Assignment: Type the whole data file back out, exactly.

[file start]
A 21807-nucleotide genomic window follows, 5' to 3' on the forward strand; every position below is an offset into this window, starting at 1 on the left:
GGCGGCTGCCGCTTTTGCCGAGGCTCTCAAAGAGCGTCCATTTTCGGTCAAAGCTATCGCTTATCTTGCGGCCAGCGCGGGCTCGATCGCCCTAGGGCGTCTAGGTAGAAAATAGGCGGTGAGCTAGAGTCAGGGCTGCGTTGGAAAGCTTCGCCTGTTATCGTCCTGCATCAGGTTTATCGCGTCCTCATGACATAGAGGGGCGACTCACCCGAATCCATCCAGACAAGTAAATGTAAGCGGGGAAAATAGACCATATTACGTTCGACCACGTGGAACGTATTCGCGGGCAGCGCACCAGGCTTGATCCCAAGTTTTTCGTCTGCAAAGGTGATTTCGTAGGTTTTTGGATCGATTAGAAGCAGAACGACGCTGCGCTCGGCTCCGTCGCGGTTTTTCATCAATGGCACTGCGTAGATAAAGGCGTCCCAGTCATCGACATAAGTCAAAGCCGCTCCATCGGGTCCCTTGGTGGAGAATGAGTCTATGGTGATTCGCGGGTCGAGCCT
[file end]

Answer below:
A 21807-nucleotide genomic window follows, 5' to 3' on the forward strand; every position below is an offset into this window, starting at 1 on the left:
GGCGGCTGCCGCTTTTGCCGAGGCTCTCAAAGAGCGTCCATTTTCGGTCAAAGCTATCGCTTATCTTGCGGCCAGCGCGGGCTCGATCGCCCTAGGGCGTCTAGGTAGAAAATAGGCGGTGAGCTAGAGTCAGGGCTGCGTTGGAAAGCTTCGCCTGTTATCGTCCTGCATCAGGTTTATCGCGTCCTCATGACATAGAGGGGCGACTCACCCGAATCCATCCAGACAAGTAAATGTAAGCGGGGAAAATAGACCATATTACGTTCGACCACGTGGAACGTATTCGCGGGCAGCGCACCAGGCTTGATCCCAAGTTTTTCGTCTGCAAAGGTGATTTCGTAGGTTTTTGGATCGATTAGAAGCAGAACGACGCTGCGCTCGGCTCCGTCGCGGTTTTTCATCAATGGCACTGCGTAGATAAAGGCGTCCCAGTCATCGACATAAGTCAAAGCCGCTCCATCGGGTCCCTTGGTGGAGAATGAGTCTATGGTGATTCGCGGGTCGAGCCT